How we're using separated bike lanes in winter
February 8, 2017
We've learned a lot throughout the Go Boston 2030 planning process and other project-specific discussions. The people of Boston have clearly indicated their preference for low-stress bicycle routes, and for bike lanes that are physically separated from moving and parked vehicles. In 2016, the City of Boston:
- installed new separated bike lanes on portions of Massachusetts Avenue and Beacon Street in the Back Bay
- opened a two-way cycle track on Staniford Street in the West End, and
- added flex posts to an existing buffered bike lane on Congress Street in Downtown.
These projects are among the City’s first steps in creating a connected network of low-stress bicycle facilities. They give us the opportunity to test new approaches for maintenance and snow removal.
On Massachusetts Ave:
- We placed the flex posts on the outer (traffic side) edge of the buffer zone to provide room for standard snow equipment to clear the bike lanes during small snow events.
- We added flex posts within some intersections to slow turning vehicles and give bicyclists a place to wait where they care more visible to drivers.
- We added flex posts within hatched-out “daylighting” areas to physically restrict people from parking too close to the intersection, with the aim of improving visibility for everyone.
- We used surface-mounted flex posts, which sit atop the asphalt and are connected by several long screws. This type is easiest to install.
- We’ve used standard plows so far this year.
on Beacon St:
- We placed the flexible delineator posts in the middle of the buffer area to minimize potential impacts from people backing in and out of parking spots.
- We mounted the base of the flex posts below the surface of the asphalt, to understand the impacts on the roadway and whether removal and replacement would be easier.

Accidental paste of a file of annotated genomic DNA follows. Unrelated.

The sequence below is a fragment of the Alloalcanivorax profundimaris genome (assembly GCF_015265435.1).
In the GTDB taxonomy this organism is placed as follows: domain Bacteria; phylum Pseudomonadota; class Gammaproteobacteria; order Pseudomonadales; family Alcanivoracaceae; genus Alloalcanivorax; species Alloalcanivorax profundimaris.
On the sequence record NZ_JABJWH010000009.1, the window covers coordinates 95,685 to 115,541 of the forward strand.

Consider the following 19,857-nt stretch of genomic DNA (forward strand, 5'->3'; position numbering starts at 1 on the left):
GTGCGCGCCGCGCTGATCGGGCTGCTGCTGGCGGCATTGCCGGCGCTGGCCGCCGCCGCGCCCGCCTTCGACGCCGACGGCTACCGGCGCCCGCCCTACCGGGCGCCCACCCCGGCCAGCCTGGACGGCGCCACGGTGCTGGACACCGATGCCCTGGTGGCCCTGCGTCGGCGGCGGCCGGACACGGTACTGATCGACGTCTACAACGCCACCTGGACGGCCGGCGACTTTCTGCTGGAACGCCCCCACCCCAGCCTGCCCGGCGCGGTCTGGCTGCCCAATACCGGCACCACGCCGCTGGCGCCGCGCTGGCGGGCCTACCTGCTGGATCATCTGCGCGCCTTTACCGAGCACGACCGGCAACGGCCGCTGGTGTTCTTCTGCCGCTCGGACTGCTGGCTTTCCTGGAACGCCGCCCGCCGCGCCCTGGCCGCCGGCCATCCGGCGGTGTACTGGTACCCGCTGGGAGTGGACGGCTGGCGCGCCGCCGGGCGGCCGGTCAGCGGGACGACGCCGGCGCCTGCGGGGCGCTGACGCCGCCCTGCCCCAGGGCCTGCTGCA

- We added some flex posts in hatched-out areas after the intersection with Massachusetts Ave. These posts are intended to help direct a wider turn onto Beacon St from Mass Ave and enforce the right-turn only lane from Beacon St -- both helping drivers void pulling in behind the parked cars.
- We added some flex posts in the hatched-out area before the intersection with Charlesgate East. These flex posts help improve drivers’ ability to see people on bikes to their right.
On Staniford St:
- We designed and built a two-way bike facility on one side of Staniford St. Because it is two-way, this bike facility is about twice as wide as a standard bike lane.
- We built Staniford St with curbs to separate the bike facilities from the other travel lanes, which is a more permanent separation.
- We have tested snow plowing equipment on this route, as well as new techniques to prevent ice, ahead of this year’s official opening of the Connect Historic Boston project.
Flex posts that are mounted too close to the travel lane don’t survive the winter. They’re too easily hit by passing snow plows and other vehicles.
When flex posts are spaced too far apart at the beginning of a block, drivers aren’t sure where to drive. They sometimes drive down the bike lane or get confused and wait behind parked vehicles, despite pavement markings and informational signs.
Aligning flex posts with meter locations helps drivers park correctly. Pavement markings (“T”s and “L”s) help reinforce where to park.
- We have ordered new, smaller snow plowing equipment to fit between the curb and flex posts and within the dimensions of our curb-protected bike facilities, such as Staniford St.
- We will evaluate how and when to treat bike facilities ahead of snow events to best prevent ice.
- Where we have a buffer zone, we will install flex posts more towards the middle of the buffer area — and further from passing or parked vehicles. This will help prevent plows from hitting them.
- We will consider removing flex posts in advance of snow emergencies. During snow emergencies, parking is banned. By clearing the entire roadway, from curb to curb, we can more effectively remove snow by using our standard (and larger) equipment.
- We will explore installing more flex posts with bases that are cored into the asphalt, which may make replacement (and removal, if necessary) easier for our teams.
- We will continue to educate Bostonians and visitors about new street designs and the rules of the road.